The book is based on an "80/20 rule" (assumption/theory/principle/"law")
that 80% results are result of 20% of efforts.
So to achieve a business or personal growth,
the first step is to identify what 20% efforts contribute to 80% results
and "let go" everything else, focus on doing "less but better".
That requires assuming "new identity" of focus on excellence
and delegating or discontinuing all other activity.
When this math is correct, the result is is "exponential growth".
The book presents many examples of various "entrepreneurs" following this path and "succeeding."
Some examples are questionable.
While written by a psychologist, there is not much insight on struggles and failures of this process, though. Also the data about success rate, and negative "side effects" of such efforts would be interesting. While well written book, it could be much shorter, there not much new info.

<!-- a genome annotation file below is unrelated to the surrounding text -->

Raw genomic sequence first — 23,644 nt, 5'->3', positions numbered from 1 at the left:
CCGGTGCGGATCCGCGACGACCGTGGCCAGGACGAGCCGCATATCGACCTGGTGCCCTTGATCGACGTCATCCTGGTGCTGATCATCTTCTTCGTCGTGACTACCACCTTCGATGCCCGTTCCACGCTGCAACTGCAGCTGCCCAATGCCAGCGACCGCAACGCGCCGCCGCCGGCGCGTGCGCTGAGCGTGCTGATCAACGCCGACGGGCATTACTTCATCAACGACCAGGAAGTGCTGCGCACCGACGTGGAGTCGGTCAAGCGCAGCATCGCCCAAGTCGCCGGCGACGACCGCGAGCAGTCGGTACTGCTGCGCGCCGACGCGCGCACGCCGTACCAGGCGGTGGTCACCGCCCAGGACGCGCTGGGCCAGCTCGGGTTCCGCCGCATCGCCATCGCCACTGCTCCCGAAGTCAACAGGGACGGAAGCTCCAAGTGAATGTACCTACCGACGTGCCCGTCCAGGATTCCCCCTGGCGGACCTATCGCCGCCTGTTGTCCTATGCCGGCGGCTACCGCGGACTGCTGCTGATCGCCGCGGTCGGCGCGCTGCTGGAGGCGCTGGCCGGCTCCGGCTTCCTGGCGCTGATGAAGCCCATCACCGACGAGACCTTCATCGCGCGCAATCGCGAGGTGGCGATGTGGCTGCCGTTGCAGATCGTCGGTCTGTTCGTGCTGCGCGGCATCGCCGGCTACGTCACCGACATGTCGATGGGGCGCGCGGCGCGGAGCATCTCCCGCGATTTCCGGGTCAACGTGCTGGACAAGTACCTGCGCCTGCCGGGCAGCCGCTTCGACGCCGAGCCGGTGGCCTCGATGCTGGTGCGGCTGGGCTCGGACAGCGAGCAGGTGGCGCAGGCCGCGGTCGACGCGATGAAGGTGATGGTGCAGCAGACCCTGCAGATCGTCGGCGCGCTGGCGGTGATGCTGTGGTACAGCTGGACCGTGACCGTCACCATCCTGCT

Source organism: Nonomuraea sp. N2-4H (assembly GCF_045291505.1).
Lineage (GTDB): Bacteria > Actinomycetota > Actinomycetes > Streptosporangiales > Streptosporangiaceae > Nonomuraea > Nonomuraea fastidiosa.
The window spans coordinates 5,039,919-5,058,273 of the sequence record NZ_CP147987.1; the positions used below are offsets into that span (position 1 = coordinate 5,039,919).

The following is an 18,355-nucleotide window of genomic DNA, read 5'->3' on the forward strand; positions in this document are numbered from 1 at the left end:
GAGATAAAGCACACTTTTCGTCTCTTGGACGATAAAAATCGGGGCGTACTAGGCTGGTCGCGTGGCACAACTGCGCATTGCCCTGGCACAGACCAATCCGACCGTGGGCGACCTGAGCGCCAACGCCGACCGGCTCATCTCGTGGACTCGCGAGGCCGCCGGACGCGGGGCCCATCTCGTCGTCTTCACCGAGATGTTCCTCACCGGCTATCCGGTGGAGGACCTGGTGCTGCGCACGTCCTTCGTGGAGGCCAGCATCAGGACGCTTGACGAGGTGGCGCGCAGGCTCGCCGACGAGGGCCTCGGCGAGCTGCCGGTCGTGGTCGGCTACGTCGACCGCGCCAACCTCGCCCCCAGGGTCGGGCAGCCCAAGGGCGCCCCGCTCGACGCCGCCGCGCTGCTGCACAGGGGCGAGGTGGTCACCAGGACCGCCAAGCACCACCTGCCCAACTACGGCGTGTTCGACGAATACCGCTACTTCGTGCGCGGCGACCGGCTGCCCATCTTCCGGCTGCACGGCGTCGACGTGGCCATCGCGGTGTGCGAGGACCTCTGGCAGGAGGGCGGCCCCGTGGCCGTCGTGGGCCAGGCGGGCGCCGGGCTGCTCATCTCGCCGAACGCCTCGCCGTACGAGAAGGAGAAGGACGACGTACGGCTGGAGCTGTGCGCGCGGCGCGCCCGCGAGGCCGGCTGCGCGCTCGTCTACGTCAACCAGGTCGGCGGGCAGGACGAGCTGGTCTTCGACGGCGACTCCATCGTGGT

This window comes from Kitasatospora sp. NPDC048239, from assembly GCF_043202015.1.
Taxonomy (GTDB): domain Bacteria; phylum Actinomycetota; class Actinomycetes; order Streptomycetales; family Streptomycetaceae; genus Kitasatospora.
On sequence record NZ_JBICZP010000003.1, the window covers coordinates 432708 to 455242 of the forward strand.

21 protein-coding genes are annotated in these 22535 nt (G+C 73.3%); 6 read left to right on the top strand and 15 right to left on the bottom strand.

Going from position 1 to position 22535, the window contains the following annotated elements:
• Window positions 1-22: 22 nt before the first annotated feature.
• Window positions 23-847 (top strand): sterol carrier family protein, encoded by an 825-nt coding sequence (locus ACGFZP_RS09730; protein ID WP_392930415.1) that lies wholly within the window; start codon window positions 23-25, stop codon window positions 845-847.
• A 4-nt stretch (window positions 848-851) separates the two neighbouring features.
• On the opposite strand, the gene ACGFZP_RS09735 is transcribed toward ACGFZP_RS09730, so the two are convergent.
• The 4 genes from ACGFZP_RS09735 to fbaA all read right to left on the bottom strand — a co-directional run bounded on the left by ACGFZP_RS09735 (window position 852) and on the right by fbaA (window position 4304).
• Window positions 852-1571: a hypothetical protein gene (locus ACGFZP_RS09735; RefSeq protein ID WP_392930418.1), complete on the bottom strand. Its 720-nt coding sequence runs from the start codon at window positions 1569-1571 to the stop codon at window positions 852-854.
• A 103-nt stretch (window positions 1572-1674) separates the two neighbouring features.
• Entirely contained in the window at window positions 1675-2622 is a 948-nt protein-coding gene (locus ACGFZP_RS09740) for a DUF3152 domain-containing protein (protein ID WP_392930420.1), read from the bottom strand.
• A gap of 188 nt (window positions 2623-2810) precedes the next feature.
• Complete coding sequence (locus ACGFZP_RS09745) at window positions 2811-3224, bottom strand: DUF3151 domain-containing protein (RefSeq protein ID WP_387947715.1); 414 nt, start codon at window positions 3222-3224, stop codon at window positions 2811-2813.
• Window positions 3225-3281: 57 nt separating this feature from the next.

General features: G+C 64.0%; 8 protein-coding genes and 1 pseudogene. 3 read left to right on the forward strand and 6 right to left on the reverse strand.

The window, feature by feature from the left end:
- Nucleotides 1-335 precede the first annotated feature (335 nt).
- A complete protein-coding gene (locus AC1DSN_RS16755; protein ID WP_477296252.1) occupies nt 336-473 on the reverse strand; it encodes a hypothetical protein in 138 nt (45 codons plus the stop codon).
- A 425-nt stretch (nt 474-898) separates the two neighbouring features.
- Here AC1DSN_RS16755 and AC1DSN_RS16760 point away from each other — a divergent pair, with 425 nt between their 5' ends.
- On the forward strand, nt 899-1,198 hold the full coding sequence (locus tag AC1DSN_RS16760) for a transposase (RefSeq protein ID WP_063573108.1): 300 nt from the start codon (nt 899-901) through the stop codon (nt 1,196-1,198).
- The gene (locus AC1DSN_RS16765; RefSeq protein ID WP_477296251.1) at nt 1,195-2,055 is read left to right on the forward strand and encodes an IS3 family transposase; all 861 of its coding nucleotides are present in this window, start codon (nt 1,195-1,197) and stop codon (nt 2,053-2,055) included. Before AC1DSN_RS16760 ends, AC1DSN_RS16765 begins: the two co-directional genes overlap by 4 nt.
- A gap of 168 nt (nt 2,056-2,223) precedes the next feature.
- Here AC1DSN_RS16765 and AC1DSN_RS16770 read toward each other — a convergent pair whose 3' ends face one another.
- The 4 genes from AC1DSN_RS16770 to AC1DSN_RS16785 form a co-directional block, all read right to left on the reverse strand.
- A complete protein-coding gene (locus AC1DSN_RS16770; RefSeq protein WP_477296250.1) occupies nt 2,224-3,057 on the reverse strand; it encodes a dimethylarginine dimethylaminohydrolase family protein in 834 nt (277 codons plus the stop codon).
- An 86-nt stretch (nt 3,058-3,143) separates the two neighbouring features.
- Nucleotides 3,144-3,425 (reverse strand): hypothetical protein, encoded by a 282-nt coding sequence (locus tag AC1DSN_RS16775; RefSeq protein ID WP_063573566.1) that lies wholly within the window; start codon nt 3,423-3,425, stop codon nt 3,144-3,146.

Dr. Teller holds a Bachelor of Science in computer science from Stanford University, Master of Science in symbolic and heuristic computation, also from Stanford University, and a Ph.D. in artificial intelligence from Carnegie Mellon University
than it is to make it 10 percent better
Because when you’re working to make things 10 percent better, you inevitably focus on the existing tools and assumptions, and on building on top of an existing solution that many people have already spent a lot of time thinking about. Such incremental progress is driven by extra effort, extra money, and extra resources. It’s tempting to feel improving things this way means we’re being good soldiers, with the grit and perseverance to continue where others may have failed -- but most of the time we find ourselves stuck in the same old slog. But when you aim for a 10x gain, you lean instead on bravery and creativity -- the kind that, literally and metaphorically, can put a man on the moon.